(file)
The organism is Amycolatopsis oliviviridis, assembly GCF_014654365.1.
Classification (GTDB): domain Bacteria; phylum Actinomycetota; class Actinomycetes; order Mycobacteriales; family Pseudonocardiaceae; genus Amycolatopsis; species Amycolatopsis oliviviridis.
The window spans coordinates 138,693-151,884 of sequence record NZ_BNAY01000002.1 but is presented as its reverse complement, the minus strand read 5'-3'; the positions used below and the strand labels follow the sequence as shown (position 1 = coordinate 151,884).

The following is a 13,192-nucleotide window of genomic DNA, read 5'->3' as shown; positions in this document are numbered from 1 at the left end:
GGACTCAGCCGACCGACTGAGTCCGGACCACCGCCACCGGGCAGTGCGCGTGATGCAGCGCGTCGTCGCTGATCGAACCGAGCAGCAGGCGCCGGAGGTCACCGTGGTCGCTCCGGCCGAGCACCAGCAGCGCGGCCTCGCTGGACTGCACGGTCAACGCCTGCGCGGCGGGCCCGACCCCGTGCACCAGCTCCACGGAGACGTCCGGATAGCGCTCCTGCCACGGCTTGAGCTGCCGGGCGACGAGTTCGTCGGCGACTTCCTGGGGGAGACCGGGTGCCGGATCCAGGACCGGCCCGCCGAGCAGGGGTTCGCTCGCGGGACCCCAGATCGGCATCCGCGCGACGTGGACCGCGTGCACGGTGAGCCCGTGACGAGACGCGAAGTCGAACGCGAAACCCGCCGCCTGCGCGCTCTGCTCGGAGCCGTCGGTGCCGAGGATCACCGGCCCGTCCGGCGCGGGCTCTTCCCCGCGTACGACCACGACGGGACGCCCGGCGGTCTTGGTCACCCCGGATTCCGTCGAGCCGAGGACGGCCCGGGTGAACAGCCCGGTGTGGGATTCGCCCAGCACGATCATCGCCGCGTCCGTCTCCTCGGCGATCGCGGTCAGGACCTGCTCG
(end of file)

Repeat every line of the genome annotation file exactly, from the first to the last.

The organism is Amycolatopsis oliviviridis, assembly GCF_014654365.1.
Classification (GTDB): domain Bacteria; phylum Actinomycetota; class Actinomycetes; order Mycobacteriales; family Pseudonocardiaceae; genus Amycolatopsis; species Amycolatopsis oliviviridis.
The window spans coordinates 138,693-151,884 of sequence record NZ_BNAY01000002.1 but is presented as its reverse complement, the minus strand read 5'-3'; the positions used below and the strand labels follow the sequence as shown (position 1 = coordinate 151,884).

The following is a 13,192-nucleotide window of genomic DNA, read 5'->3' as shown; positions in this document are numbered from 1 at the left end:
GGACTCAGCCGACCGACTGAGTCCGGACCACCGCCACCGGGCAGTGCGCGTGATGCAGCGCGTCGTCGCTGATCGAACCGAGCAGCAGGCGCCGGAGGTCACCGTGGTCGCTCCGGCCGAGCACCAGCAGCGCGGCCTCGCTGGACTGCACGGTCAACGCCTGCGCGGCGGGCCCGACCCCGTGCACCAGCTCCACGGAGACGTCCGGATAGCGCTCCTGCCACGGCTTGAGCTGCCGGGCGACGAGTTCGTCGGCGACTTCCTGGGGGAGACCGGGTGCCGGATCCAGGACCGGCCCGCCGAGCAGGGGTTCGCTCGCGGGACCCCAGATCGGCATCCGCGCGACGTGGACCGCGTGCACGGTGAGCCCGTGACGAGACGCGAAGTCGAACGCGAAACCCGCCGCCTGCGCGCTCTGCTCGGAGCCGTCGGTGCCGAGGATCACCGGCCCGTCCGGCGCGGGCTCTTCCCCGCGTACGACCACGACGGGACGCCCGGCGGTCTTGGTCACCCCGGATTCCGTCGAGCCGAGGACGGCCCGGGTGAACAGCCCGGTGTGGGATTCGCCCAGCACGATCATCGCCGCGTCCGTCTCCTCGGCGATCGCGGTCAGGACCTGCTCG